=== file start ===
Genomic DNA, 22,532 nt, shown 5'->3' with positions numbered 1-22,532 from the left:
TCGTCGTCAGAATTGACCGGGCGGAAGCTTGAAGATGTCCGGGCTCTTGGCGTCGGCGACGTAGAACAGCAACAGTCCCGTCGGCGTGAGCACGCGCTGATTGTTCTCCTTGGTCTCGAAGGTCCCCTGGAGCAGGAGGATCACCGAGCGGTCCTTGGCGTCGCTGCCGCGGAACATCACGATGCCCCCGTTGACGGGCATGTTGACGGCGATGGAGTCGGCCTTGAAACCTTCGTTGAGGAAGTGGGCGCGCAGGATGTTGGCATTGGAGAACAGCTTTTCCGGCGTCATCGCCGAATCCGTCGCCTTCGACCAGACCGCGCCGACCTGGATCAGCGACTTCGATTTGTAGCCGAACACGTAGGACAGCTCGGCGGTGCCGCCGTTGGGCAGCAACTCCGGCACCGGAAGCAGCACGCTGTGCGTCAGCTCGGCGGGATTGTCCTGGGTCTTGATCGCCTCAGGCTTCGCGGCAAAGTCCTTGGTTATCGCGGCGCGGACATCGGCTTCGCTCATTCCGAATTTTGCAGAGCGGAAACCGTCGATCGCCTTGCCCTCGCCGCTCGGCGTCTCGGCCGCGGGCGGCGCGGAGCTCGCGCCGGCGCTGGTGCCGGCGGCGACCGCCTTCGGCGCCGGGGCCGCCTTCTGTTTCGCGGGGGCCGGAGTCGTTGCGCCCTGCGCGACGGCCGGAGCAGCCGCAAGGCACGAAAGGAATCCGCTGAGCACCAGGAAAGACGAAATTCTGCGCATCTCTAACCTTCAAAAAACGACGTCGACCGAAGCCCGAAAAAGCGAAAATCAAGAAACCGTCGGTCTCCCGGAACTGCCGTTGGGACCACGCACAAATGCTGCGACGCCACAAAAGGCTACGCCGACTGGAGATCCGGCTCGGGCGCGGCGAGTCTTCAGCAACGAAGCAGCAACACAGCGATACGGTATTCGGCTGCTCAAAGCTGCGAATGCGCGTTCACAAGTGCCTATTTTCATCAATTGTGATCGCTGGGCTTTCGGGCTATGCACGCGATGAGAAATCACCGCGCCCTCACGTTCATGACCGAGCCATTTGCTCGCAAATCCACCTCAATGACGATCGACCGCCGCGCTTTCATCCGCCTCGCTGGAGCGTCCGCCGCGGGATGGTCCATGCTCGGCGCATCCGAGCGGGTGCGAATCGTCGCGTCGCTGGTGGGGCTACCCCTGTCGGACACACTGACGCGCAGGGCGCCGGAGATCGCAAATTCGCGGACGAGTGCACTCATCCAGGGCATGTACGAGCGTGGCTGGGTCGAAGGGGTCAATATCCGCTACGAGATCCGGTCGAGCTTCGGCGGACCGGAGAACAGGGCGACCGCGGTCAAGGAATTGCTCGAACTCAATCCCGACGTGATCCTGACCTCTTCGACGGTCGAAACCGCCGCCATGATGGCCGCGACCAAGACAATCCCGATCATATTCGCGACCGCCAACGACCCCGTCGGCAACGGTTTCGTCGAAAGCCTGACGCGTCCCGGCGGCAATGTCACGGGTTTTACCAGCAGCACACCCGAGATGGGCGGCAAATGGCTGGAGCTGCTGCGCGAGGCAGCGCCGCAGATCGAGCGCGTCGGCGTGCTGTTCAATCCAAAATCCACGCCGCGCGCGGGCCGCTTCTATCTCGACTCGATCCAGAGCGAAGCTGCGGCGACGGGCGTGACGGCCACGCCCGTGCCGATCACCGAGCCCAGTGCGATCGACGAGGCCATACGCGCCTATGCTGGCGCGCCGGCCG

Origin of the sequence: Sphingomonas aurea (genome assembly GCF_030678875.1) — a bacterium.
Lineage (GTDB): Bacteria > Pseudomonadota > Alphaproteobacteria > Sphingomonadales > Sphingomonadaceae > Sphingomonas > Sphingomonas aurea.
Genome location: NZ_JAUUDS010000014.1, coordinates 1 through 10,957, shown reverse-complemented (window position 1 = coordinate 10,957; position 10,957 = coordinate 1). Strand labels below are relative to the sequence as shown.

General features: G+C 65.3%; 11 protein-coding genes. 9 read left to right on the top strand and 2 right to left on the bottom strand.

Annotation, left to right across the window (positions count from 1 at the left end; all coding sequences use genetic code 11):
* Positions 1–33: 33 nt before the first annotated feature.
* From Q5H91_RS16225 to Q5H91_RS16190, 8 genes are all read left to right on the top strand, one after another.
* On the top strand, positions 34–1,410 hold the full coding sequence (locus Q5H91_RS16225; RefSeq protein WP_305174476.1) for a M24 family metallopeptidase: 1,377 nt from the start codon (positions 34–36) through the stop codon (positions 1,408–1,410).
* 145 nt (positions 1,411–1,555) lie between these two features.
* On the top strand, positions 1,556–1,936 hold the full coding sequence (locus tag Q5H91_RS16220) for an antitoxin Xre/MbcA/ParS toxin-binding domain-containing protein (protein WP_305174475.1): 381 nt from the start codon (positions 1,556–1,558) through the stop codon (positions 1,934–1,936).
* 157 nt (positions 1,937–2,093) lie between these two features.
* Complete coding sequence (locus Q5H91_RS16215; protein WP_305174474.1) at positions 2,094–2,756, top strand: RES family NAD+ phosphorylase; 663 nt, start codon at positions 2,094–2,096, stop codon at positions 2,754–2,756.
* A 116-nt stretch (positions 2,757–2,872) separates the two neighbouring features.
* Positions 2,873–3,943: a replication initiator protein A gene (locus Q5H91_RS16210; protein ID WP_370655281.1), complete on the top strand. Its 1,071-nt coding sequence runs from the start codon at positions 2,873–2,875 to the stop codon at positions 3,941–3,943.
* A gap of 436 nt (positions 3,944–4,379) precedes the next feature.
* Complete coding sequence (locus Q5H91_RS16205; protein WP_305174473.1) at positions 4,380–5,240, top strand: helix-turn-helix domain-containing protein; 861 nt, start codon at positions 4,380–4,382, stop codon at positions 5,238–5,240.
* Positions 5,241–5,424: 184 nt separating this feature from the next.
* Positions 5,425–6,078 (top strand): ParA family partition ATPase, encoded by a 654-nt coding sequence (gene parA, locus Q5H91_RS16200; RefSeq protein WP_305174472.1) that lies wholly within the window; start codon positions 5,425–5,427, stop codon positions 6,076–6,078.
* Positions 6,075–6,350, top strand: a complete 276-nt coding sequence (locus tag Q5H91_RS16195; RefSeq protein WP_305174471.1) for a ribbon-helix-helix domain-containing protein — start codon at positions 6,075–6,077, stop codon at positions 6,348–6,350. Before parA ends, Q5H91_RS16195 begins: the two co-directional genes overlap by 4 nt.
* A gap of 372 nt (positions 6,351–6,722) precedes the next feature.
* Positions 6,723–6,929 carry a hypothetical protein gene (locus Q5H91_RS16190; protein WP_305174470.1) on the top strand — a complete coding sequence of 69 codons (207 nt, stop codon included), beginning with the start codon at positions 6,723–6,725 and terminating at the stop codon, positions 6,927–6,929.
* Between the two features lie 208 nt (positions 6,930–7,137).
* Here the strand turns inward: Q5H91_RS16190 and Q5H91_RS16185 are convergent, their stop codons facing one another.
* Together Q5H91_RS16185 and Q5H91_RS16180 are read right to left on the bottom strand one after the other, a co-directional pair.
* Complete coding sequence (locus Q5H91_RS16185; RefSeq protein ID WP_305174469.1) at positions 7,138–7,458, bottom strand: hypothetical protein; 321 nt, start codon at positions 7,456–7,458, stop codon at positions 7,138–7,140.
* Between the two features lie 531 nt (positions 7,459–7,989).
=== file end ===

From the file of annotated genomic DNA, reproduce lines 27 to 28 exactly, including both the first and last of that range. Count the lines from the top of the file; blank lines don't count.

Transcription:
* Complete coding sequence (locus Q5H91_RS16185; RefSeq protein ID WP_305174469.1) at positions 7,138–7,458, bottom strand: hypothetical protein; 321 nt, start codon at positions 7,456–7,458, stop codon at positions 7,138–7,140.
* Between the two features lie 531 nt (positions 7,459–7,989).